Alternatively, join us on the BTUC Banner Solidarity Event with Heartland Porters Sunday the 21st Feb, 2021 04:00 PM

Meeting ID: 896 2838 8575 Passcode: 831143

If the Zoom meeting is full you can watch us live on Youtube by clicking the button below

BTUC Meeting on Economic and Employment impact of Covid19 in the Midlands

Thursday the 9th of July 7 pm – via Zoom

The meeting is called to discuss the gravity of the looming economic crisis and its effect on employment in the region. Key union representatives have been invited to speak about how the unions propose to overcome the crisis which could see millions of workers being left unemployed across the country. After the key speakers have spoken there will be an opportunity for attandees to ask questions and discuss with the panel the impact of the covid 19 on employment in the region and how they can be circumvented. Please join us.

Asif Mohammed who will be speaking from a trade union perspective on the West Midlands manufacturing base, their concerns and policies for future developments. Asif is chair the UNITE’s regional committee.Stefan

Cholewka will be expressing concerns on the short & long term effects of covid-19 on the manufacturing base.Stefan is from the Manchester TUC

TO Join the Zoom meeting follow the link below

Alternatively, use the following credentials on Zoom

Meeting ID: 895 5088 8818
Password: 027430
One tap mobile
+442034815237,,89550888818#,,,,0#,,027430# United Kingdom
+442034815240,,89550888818#,,,,0#,,027430# United Kingdom

You can also login to the meeting by ringing one of the numbers listed below and enter the meeting ID and password as prompted.
+44 203 481 5237 United Kingdom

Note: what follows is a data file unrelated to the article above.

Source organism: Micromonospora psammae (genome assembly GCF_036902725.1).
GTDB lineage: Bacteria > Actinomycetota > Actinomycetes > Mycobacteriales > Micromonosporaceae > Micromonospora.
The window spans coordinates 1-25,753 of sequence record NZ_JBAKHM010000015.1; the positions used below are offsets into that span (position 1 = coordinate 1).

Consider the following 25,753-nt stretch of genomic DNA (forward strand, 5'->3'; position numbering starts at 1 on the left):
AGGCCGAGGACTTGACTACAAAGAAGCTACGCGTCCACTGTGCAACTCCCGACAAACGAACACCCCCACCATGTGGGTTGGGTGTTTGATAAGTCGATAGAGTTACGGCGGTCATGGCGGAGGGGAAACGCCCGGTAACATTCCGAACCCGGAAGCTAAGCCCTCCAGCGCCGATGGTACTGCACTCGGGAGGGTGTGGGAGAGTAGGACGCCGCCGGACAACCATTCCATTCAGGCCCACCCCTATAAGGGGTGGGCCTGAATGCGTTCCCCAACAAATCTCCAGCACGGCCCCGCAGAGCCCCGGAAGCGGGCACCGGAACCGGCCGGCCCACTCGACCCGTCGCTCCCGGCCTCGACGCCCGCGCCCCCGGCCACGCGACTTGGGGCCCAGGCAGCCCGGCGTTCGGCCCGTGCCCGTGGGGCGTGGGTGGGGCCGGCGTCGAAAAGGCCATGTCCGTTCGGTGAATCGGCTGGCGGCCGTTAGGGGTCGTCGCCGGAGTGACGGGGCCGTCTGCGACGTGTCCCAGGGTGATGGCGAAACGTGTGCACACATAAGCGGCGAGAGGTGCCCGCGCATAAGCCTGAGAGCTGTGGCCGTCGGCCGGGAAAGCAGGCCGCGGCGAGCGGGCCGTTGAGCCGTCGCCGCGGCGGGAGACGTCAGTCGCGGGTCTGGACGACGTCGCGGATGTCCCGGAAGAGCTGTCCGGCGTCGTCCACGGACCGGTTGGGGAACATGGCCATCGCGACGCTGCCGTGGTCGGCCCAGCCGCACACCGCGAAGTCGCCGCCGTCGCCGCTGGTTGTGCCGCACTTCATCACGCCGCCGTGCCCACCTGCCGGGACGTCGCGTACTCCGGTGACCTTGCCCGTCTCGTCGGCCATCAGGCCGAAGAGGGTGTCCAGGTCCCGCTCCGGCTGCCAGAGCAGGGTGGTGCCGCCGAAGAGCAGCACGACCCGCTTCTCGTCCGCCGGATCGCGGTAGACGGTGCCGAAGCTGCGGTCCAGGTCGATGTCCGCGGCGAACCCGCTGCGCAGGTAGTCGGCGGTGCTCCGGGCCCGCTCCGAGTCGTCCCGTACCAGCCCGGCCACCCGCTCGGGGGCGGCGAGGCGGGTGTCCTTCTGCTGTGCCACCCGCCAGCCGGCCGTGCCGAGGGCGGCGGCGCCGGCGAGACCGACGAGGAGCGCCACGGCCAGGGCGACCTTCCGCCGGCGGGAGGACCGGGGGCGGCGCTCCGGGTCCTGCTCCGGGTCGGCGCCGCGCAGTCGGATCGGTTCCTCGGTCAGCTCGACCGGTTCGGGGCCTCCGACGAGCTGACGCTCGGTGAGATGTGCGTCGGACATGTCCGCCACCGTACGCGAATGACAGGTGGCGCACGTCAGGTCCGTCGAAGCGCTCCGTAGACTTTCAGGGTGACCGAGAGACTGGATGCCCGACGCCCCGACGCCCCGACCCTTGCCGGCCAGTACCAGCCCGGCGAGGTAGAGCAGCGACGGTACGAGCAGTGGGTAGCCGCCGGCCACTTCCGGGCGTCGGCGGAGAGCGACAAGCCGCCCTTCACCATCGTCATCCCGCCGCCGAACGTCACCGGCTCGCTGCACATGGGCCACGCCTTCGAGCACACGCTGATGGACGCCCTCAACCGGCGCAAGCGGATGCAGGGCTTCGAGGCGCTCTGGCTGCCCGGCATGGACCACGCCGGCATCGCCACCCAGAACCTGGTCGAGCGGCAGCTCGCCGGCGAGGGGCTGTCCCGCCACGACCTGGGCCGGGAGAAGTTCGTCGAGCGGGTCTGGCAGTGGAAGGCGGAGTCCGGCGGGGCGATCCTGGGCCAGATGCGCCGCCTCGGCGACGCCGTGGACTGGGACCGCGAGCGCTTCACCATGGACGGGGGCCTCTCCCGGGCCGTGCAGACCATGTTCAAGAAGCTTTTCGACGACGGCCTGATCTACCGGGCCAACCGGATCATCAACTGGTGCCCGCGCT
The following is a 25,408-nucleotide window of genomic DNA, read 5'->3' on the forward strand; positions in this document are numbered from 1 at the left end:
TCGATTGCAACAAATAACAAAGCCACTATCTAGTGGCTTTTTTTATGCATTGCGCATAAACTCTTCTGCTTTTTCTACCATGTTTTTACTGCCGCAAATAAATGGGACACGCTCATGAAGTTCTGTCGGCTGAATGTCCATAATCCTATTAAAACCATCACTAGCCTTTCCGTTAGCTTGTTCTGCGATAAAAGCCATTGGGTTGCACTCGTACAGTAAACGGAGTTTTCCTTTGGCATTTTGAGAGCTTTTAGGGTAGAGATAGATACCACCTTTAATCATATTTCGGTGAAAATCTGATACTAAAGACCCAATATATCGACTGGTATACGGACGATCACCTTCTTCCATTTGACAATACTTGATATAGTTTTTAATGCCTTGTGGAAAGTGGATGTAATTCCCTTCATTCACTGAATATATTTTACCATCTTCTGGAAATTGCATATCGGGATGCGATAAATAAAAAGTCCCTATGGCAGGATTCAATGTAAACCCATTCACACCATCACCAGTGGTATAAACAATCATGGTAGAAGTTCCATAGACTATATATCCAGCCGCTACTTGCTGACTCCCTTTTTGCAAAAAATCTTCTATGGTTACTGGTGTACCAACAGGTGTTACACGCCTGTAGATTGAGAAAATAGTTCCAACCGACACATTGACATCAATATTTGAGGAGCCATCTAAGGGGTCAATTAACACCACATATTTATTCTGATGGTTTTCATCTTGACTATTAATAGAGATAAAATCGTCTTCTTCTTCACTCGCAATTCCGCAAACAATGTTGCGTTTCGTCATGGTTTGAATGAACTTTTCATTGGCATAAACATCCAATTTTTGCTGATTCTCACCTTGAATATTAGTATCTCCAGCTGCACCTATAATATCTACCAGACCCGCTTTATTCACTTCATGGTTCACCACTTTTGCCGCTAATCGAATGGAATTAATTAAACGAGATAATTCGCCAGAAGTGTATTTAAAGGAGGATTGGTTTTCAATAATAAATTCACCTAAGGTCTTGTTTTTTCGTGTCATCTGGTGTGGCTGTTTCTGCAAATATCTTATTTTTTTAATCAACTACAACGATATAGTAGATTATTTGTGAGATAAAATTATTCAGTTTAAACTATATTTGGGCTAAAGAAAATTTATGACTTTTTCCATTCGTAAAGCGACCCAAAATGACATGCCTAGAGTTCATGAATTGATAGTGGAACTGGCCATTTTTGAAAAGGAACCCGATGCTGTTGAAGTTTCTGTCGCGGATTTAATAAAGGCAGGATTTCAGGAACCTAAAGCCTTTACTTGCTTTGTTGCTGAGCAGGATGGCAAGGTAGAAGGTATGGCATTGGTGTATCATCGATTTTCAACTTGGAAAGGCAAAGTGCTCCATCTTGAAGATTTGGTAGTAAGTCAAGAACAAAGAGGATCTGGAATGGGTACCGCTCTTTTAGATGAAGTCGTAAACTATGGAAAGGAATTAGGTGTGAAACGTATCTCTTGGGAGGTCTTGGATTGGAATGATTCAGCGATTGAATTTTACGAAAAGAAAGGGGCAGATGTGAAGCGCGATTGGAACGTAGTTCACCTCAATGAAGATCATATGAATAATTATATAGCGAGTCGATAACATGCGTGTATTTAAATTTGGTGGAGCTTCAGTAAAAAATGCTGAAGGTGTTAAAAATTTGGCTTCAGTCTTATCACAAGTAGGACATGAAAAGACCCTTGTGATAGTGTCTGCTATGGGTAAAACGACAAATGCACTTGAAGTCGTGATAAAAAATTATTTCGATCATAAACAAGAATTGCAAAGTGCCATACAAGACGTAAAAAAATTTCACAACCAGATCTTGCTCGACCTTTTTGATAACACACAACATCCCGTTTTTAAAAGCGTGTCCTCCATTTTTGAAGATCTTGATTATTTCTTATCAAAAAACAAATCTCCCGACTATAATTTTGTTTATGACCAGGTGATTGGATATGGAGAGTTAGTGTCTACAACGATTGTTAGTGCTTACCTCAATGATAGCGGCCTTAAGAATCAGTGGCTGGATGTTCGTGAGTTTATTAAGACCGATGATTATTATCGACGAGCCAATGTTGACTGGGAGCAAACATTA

+44 203 481 5240 United Kingdom
+44 203 901 7895 United Kingdom
+44 131 460 1196 United Kingdom
+44 203 051 2874 United Kingdom
Meeting ID: 895 5088 8818
Password: 027430

Care Workers Dispute BTUC Press Release

The Birmingham TUC (BTUC) along with Birmingham Against The Cuts (BATC) say enough is enough of the continuing disgraceful treatment meted out to the City’s care-workers of whom 95% are women on low pay.

 Their dispute has gone on for some 15 months unresolved along with 60 days of strike action, whilst the Labour controlled council resolved the Bin workers dispute but has allowed the debacle of care-workers who also suffer changes in their work contracts with cuts in pay to continue.

These care-workers need the fullest public and trade union support to assist in their just claim of returning to their original terms and conditions in order to provide a service to this city’s needy who will be unable to afford private assistance.

The BTUC and BATC call upon Birmingham City Council to resolve this dispute as quickly as possible.

25 March 2019

The West Midlands Economy: Why we need a Strategy for Inclusive Growth

The West Midlands Economy: Why we need a Strategy for Inclusive Growth

The West Midlands Economy: Why we need a Strategy for Inclusive Growth